So I'm just pointing out that the simple mundane explanation is often not right, and my perspective facilitates our not being biased to exclude a spiritual cause for events.  And it also allows me to express this so that it sounds like we're not biased like you :)

On a slight tangent, I've read that many people rejected Newton's idea of gravity because the idea of objects acting on each other at a distance was to exotic and smacked of the supernatural.
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« Reply #2348 on: Jun 21, 2017, 11:21AM »

I nearly forgot this. I wanted to explain how I see things.  I think I understand why you don't understand. You're a material sort of guy.  We or at least I, on the other hand, believe that the God of the bible exists, that he created everything and that everything that happens, whether mundane or exotic, is God's activity.  So whether or not we can identify a mechanical explanation for something, its not a problem to see a spiritual explanation to it. 

(Aside: And he knows what is going to happen either because he is out of time and can see it everything at once, or because he knows what he's going to do.) 

I understand that the bible is God's revelation to us, so its expected that things that it talks about will have special significance, regardless whether they are seen as mundane or not.

I also note that the scientific explanation of gravity and other non-supernatural physical phenomena are far from mundane.  Any one for some quantum mechanics before breakfast?  Entanglement is so not mundane isn't it.  (But I know science didn't skip the easy obvious explanation and go straight for the right one, like you're complaining about for these prophecies.)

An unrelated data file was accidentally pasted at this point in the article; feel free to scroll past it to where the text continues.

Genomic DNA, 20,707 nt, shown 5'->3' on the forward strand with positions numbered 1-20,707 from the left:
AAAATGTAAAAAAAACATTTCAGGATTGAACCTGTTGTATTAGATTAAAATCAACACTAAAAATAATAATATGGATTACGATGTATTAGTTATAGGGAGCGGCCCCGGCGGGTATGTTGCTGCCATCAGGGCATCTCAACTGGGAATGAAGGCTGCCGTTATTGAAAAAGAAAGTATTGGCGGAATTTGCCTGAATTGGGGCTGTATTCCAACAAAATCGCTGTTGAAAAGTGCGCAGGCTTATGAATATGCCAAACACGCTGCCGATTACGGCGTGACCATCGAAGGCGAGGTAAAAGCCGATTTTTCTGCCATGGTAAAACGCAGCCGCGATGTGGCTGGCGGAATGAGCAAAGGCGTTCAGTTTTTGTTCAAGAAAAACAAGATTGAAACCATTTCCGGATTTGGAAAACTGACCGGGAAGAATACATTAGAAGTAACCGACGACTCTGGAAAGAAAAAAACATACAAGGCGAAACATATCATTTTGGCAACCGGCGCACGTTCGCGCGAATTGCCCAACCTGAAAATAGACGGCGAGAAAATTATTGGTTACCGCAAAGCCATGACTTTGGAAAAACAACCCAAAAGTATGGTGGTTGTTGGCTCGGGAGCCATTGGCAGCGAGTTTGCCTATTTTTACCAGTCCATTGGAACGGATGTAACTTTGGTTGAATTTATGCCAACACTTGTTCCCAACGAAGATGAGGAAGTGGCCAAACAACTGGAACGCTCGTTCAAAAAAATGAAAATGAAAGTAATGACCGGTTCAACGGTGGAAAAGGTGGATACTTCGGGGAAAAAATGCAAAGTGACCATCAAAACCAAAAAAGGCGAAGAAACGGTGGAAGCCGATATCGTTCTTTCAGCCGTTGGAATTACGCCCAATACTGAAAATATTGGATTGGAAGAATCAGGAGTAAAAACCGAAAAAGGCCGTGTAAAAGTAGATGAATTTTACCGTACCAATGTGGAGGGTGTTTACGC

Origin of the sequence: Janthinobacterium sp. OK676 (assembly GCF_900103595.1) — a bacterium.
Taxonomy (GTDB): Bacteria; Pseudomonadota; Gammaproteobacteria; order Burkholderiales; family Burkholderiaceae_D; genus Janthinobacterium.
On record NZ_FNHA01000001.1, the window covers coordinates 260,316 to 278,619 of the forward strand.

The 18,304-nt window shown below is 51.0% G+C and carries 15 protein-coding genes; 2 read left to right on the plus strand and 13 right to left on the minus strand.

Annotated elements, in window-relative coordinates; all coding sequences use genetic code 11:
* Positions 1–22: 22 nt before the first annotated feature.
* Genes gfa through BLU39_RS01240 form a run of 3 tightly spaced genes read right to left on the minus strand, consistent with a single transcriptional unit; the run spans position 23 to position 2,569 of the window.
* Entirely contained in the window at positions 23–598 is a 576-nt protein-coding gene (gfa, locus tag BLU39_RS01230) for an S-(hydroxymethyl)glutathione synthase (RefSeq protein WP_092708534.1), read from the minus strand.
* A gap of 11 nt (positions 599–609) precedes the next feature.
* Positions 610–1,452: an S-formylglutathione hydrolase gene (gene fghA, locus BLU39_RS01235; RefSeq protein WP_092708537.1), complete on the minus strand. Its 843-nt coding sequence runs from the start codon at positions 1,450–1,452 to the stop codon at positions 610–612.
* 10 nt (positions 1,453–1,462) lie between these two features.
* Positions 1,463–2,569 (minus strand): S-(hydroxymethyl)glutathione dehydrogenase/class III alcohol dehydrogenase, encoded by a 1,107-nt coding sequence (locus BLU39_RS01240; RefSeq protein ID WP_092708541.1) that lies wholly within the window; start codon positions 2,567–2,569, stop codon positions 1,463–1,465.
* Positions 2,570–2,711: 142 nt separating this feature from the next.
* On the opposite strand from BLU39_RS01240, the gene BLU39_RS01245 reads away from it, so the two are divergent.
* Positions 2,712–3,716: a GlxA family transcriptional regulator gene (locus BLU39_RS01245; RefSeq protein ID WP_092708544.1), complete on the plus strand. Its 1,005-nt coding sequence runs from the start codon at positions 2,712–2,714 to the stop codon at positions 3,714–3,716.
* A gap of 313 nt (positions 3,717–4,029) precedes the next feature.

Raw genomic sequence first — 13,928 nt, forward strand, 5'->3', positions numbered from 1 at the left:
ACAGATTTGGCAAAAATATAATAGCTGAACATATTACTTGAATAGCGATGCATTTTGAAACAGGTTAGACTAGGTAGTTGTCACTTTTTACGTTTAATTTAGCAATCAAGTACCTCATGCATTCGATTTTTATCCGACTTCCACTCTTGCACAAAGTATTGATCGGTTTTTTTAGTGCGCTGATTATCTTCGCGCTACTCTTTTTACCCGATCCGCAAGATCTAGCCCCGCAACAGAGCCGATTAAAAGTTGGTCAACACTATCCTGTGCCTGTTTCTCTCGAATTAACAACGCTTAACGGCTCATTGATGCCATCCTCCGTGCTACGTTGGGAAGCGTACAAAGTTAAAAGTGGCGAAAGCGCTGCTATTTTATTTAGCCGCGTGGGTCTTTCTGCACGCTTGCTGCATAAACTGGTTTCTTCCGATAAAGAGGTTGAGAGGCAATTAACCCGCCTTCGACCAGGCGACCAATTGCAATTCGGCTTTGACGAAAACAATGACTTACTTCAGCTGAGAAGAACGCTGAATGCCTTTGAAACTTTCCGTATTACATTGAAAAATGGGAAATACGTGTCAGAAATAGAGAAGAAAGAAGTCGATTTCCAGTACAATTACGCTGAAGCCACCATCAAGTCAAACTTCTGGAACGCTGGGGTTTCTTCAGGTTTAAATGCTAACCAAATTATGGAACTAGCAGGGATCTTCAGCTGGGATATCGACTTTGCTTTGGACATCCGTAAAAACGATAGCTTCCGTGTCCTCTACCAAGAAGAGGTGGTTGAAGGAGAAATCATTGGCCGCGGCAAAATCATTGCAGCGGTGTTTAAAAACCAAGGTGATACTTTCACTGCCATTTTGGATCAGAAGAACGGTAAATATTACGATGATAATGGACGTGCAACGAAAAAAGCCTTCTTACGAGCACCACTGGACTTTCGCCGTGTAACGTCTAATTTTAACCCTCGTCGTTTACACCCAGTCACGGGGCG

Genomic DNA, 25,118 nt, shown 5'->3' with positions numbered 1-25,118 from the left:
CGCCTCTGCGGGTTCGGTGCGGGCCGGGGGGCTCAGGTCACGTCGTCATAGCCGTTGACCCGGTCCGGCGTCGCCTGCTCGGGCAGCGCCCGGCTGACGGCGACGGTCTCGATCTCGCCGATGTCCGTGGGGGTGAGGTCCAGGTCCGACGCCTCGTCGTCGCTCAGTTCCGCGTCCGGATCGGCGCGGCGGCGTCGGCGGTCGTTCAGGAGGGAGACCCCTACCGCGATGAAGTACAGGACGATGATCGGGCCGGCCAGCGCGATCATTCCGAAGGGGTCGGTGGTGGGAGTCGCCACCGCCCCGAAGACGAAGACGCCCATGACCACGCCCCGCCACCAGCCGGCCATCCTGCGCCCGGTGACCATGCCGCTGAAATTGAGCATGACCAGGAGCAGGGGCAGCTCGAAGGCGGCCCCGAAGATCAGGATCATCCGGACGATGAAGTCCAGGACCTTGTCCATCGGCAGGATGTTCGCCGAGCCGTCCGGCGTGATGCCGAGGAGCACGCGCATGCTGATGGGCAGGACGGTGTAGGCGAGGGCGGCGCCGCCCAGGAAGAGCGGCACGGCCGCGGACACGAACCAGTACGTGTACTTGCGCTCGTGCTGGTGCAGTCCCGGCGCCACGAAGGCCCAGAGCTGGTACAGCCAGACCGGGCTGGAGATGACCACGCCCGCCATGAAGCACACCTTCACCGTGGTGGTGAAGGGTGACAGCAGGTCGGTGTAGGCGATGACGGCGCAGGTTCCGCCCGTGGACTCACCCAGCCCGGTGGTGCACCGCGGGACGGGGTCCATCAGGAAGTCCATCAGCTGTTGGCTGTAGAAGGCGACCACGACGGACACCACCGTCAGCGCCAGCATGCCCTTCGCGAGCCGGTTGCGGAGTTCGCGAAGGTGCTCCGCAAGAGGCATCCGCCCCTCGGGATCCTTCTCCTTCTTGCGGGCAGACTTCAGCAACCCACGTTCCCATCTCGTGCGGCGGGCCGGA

So I'm just pointing out that the simple mundane explanation is often not right, and my perspective facilitates our not being biased to exclude a spiritual cause for events.  And it also allows me to express this so that it sounds like we're not biased like you :)

On a slight tangent, I've read that many people rejected Newton's idea of gravity because the idea of objects acting on each other at a distance was to exotic and smacked of the supernatural.

Dave, I think that what Martin is hinting at is that your use of your "Occam's Razor" test works well for you except when it might go against your naturalistic presuppositions and then they trump the Razor. :)
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« Reply #2349 on: Jun 21, 2017, 02:28PM »

I don't think I expressed myself clearly.

My main purpose was to say why I found it relatively easy to accept an 'exotic' ie supernatural explanation for things in the bible.

There were 2 reasons:
- its God's revelation to us and I'm not surprised that he uses 'exotic' means (signs, foretelling ...) to get our attention and to make the point that there are non-mundane issues at stake
- God does everything, even the stuff that looks mundane. He can do the exotic as easily as the mundane, so why be surprised when he throws a reverse swing in every now and then.

But there are a whole lot of related issues in there and I did tangent on to mentioning that things aren't often as simple as we first think,  But that wasn't Dave's point.
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« Reply #2350 on: Jun 21, 2017, 02:43PM »

Dave, I think that what Martin is hinting at is that your use of your "Occam's Razor" test works well for you except when it might go against your naturalistic presuppositions and then they trump the Razor. :)

Only if you're using the magic variable.
 
X + Y + MV = ∞
 
The most popular formulation by far:
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« Reply #2351 on: Jun 21, 2017, 05:42PM »

Its our version of the cosmological constant :)
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« Reply #2352 on: Jun 21, 2017, 06:00PM »

Ezekiel 7 text

Highlights

 - Now they're really in trouble

Summary

 - God tells Ezekiel that he will punish Israel for their abominations, without pity
 - Disaster will come after disaster.
 - their pride, violence and abominations have become so great that the day of their punishment has arrived
 - Their abundance and wealth will all disappear. Buyers and sellers will both mourn, and the sellers won't get back what they've sold.
 - The people are prepared for battle but won't be able to fight, since God's wrath is on them.
 - Destruction by the sword is outside the city, and pestilence and famine are inside.
 - The survivors will be left in the mountains, like doves fleeing their valley.
 - They'll grow weak in the knees and don sackcloth in repentance and shame.
 - Their wealth, which they used to create their idols, won't be of any use to them and they'll be forced to throw it away.
 - The invading Babylonians will seize that wealth and take it for booty.